Student Contributor: M. Smith
Brain Breaks are short mental pauses lasting no longer than 2 minutes that are designed to facilitate focus and attentiveness. For a variety of reasons including long lessons, impending holidays, or upcoming tests, students can collectively begin to lose that focus. Brain Breaks are intended to be fun and stimulating by offering a sporadic change from the norm (and sometimes mundane).
It is important as a teacher to be aware of a number of factors within the classroom that can have a bearing on the attentiveness of the students. For example, if students are just coming back from an extended weekend or holiday, they may be experiencing some tiredness and lack motivation and focus. Adversely, if they are gearing up to enter an extended weekend or holiday, they will have elevated energy levels and will be in need of an outlet to release some of this gathered fervor. However, aside from this, the classroom as a whole may feel a general lag when a lesson may be a little long and/ or challenging- even if it is imperative to covering specific standards. Even if the teacher themselves are feeling low in energy and having an off day, Brain Breaks can be a valuable tool to re-energize the community of the classroom. This exercise is a spontaneous and unplanned way to reinvigorate the students and to ensure that they are all on an even playing field. So, be sure to have a few of these in your bag of tricks.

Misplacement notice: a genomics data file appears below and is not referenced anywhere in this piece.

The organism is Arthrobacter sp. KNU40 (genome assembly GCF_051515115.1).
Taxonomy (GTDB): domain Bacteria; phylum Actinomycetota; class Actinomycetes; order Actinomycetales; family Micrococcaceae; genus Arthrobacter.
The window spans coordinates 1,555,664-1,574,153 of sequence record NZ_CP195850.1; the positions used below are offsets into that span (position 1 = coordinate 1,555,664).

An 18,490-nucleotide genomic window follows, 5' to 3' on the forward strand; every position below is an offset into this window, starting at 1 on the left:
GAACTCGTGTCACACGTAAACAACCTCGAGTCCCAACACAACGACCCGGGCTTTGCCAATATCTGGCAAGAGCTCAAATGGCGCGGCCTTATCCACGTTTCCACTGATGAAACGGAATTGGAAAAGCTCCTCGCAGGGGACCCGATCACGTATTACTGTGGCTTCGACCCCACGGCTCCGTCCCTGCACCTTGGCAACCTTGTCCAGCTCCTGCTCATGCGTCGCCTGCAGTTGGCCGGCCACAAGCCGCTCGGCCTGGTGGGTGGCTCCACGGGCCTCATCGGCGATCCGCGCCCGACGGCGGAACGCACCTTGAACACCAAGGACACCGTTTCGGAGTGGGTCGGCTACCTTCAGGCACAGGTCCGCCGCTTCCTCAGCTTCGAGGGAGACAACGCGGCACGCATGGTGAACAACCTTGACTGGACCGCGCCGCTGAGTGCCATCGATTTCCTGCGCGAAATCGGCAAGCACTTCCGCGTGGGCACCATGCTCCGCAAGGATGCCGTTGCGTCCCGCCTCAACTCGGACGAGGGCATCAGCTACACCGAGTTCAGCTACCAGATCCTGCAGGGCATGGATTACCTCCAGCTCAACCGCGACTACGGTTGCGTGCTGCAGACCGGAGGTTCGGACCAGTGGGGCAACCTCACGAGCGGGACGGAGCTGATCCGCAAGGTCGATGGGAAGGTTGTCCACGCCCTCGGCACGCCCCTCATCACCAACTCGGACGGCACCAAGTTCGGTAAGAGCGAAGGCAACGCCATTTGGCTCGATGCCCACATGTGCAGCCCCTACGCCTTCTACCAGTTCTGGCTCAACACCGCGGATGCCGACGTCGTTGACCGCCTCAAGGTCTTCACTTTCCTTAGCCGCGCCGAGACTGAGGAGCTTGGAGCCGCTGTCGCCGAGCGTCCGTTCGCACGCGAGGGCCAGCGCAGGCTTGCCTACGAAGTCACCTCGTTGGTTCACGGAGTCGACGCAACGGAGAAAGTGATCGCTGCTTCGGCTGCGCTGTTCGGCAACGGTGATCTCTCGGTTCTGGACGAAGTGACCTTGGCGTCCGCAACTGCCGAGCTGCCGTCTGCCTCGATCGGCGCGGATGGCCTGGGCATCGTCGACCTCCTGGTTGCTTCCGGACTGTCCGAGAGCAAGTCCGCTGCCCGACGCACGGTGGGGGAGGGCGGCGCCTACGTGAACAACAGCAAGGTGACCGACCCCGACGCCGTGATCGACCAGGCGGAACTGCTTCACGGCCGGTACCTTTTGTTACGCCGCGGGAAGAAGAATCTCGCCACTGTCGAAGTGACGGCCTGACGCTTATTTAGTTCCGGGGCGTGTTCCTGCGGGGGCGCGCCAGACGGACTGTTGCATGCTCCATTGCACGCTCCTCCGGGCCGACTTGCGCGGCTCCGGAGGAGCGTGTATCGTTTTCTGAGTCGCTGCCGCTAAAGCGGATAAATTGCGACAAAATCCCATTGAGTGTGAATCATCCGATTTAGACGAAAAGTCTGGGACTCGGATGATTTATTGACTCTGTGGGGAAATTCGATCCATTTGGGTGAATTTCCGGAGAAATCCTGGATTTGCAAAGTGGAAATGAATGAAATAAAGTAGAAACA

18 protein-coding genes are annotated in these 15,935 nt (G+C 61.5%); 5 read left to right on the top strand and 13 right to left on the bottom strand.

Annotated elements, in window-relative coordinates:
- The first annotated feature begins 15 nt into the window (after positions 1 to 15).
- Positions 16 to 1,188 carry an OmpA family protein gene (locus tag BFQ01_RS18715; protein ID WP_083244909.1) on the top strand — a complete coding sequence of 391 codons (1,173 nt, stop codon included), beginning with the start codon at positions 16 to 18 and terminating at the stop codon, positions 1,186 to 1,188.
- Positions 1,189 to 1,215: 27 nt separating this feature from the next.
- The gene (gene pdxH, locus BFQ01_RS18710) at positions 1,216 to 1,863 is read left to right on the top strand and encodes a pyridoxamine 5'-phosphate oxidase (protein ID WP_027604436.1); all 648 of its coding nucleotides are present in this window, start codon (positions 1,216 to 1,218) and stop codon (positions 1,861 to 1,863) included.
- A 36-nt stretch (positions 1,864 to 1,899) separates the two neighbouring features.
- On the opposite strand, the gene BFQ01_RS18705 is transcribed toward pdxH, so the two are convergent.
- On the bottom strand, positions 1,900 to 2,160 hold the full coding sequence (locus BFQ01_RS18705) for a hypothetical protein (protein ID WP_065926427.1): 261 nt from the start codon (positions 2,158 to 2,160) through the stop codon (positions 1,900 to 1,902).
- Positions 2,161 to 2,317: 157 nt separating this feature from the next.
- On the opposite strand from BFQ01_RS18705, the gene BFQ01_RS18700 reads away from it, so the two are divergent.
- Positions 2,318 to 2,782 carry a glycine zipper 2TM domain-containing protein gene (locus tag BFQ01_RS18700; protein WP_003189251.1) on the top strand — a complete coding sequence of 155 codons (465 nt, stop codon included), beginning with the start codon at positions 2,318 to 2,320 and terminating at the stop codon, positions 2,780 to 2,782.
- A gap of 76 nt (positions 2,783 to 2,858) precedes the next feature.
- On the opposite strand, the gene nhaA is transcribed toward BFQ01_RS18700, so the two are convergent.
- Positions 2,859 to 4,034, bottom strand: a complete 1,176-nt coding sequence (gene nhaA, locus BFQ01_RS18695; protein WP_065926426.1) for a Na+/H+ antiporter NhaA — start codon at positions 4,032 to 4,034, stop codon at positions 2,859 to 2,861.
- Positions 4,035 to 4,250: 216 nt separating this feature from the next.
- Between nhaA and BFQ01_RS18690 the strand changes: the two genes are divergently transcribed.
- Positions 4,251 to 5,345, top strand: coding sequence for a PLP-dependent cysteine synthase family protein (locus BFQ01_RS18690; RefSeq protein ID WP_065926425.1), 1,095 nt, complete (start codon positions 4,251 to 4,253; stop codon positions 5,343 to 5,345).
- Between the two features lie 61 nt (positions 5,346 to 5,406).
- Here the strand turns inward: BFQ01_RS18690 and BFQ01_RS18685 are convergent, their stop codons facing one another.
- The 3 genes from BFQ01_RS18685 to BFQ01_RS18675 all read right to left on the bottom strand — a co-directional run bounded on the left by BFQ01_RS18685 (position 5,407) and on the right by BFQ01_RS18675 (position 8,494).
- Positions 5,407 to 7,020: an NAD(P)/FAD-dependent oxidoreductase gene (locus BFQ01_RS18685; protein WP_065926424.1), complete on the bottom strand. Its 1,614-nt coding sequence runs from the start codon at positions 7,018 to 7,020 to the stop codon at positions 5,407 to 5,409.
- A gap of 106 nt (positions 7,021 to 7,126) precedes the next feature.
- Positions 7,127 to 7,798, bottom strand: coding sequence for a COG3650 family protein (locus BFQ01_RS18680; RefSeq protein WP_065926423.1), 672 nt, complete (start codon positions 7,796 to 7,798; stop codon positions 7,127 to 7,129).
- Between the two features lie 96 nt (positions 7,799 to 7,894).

This is clearly a Supportive Phase of management. When it has been decided that the classroom is beginning to lose focus, it is up to the teacher in this situation to get the students out of their seats and to put academic learning aside for a very brief time to regroup the collective. By doing so, take note that it is also a roundabout way of offering a corrective approach to the learning environment of the students. It should also be noted that as a community, or even a family, the students and teacher’s emotions are impressionable on each other. Students may find that when Brain Breaks are an option to getting out of these weary ruts, they may even offer to the teacher that it might be a good time in the lesson to take one of these valuable sidesteps to get the blood and oxygen flowing to the brain and to share some laughs and joy together. But, although this is available to classrooms of both student-directed and collaborative, having an understanding leader in a teacher-directed classroom is wonderful and can buy in to these activities as it leads to better-focused and attentive students for academic learning.
More Information –
Tool Source: Bobe, Gerd, Perera, T., Frei, S., & Frei, B. (2014). Brain Breaks: Physical Activity in the Classroom for Elementary School Children. Journal of Nutrition Education and Behavior, 46(4), S141.
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